On Saturday, April 14, 2012, an article was published in The Guardian announcing that scientists at the Geo600 Gravitational Wave Detector Laboratory are close to proving that waves of gravity do, in fact, exist.
In 1998 I read a book by Willis Harman titled Global Mind Change, and was struck by a paragraph on page 105:
"The focus of these early scientists [Bacon, Galileo, Descartes, Newton, and Leibniz] on rigorous discursive reasoning eventuated in a universe whose atomic constituents were only extrinsically correlated with one another, obeyed generic laws of interaction that made no provision for the individual characteristics, and was held together by a mysterious yet clearly nonanthropomorphic force: gravity. In contrast, the world-picture of Renaissance nature philosophy had been of a Cosmos composed of intrinsically correlated elements, holarchically ordered in accordance with anthropomorphic values, and held together by a force called "love".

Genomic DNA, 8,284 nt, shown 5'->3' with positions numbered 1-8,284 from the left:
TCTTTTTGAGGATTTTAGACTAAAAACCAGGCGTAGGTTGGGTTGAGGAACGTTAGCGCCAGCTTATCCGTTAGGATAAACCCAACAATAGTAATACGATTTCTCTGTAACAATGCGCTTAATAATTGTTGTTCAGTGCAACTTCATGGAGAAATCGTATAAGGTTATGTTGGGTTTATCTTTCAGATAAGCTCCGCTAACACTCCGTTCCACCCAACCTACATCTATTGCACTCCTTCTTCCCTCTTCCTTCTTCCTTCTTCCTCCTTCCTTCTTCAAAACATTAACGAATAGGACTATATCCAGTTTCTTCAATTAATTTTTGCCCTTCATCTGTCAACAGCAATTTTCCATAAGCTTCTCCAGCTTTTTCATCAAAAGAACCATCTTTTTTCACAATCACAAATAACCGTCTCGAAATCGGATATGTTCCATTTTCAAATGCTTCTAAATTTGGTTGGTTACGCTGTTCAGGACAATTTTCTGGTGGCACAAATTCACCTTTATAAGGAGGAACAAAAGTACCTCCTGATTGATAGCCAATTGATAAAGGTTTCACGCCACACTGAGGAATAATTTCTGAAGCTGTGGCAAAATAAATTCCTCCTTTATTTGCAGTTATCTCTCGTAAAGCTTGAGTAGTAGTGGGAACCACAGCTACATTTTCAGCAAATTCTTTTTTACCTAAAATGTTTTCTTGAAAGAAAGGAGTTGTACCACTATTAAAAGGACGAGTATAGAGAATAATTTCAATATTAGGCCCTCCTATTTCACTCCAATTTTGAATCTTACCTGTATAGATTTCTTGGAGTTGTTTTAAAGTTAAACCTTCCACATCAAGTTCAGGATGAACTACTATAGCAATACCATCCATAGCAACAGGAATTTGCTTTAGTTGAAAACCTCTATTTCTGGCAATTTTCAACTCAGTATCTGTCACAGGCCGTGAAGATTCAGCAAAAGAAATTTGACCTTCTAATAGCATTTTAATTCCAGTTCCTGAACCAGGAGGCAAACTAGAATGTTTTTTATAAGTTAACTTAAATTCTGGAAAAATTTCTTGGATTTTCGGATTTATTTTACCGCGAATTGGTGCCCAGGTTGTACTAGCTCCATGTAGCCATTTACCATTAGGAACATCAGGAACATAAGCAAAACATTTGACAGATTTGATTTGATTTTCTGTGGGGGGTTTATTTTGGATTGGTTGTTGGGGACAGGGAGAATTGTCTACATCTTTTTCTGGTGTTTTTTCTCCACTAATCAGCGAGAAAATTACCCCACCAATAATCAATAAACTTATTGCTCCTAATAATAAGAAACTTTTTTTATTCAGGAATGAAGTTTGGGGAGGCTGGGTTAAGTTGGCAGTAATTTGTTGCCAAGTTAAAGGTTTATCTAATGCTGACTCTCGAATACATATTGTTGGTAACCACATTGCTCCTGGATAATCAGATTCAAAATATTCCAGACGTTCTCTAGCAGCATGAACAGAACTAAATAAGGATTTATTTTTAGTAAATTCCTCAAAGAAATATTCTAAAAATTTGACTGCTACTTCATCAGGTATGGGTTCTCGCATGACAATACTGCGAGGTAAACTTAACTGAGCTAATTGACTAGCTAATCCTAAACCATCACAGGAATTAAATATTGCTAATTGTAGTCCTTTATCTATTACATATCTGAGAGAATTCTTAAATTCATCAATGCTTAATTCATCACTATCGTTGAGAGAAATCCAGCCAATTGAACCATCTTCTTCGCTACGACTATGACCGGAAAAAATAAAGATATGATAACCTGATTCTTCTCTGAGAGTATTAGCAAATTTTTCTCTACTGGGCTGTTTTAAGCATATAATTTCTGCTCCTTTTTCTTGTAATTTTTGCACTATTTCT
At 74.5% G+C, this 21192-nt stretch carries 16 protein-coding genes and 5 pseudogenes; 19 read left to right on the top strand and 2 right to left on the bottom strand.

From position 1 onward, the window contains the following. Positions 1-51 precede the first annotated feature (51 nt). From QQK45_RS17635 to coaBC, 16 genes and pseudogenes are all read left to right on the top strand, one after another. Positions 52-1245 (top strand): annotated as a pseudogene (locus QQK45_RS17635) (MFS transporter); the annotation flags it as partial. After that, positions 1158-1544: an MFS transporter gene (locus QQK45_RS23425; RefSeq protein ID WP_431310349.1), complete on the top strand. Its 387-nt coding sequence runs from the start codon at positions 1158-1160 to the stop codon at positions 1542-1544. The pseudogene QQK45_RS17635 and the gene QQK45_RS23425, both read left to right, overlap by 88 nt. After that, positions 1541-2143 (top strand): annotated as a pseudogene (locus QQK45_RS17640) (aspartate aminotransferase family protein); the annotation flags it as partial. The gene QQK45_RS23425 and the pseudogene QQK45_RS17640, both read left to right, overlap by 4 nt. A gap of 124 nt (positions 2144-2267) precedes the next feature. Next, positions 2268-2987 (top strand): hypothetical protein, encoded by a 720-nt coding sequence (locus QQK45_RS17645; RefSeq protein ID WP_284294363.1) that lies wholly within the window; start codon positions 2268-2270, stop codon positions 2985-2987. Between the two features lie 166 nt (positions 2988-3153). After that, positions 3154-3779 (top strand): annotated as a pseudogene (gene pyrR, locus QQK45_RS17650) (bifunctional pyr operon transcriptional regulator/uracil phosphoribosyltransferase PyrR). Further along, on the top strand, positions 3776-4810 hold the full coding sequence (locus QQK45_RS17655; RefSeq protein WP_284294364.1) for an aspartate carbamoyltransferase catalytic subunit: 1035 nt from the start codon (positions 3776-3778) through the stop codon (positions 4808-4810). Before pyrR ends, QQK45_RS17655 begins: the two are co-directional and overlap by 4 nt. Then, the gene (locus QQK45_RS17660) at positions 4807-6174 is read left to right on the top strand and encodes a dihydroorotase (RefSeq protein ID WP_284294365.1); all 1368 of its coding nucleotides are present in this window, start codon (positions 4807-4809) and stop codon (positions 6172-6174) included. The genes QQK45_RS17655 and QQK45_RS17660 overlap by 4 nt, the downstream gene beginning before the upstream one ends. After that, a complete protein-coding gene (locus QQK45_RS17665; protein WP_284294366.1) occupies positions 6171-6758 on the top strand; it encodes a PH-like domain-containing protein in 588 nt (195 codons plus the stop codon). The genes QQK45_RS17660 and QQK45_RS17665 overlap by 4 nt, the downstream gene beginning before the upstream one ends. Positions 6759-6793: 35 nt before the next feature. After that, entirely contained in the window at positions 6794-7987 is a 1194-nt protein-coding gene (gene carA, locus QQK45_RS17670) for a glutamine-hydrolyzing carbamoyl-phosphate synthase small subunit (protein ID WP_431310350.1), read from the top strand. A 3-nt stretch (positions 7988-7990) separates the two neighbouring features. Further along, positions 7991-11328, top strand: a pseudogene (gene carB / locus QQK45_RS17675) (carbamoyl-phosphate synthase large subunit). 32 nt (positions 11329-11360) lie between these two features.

At the time it occurred to me that perhaps these two universally experienced but difficult-to-understand forces are more related that we realize. I thought that, if and when particles of gravity are discovered, it could be interesting to think of them as LOVITONS.
Surely there is some evidence to be found in hundreds if not thousands of years' worth of works by writers, artists, poets, musicans, and philosophers who have alluded to the notion that love is the force by which everything is held together?
I refer you now to my Universal Raisin Cake Theory for secular musings on the notion that the universe may be as filled with emotion as we are, and the idea that "god" may in fact be love...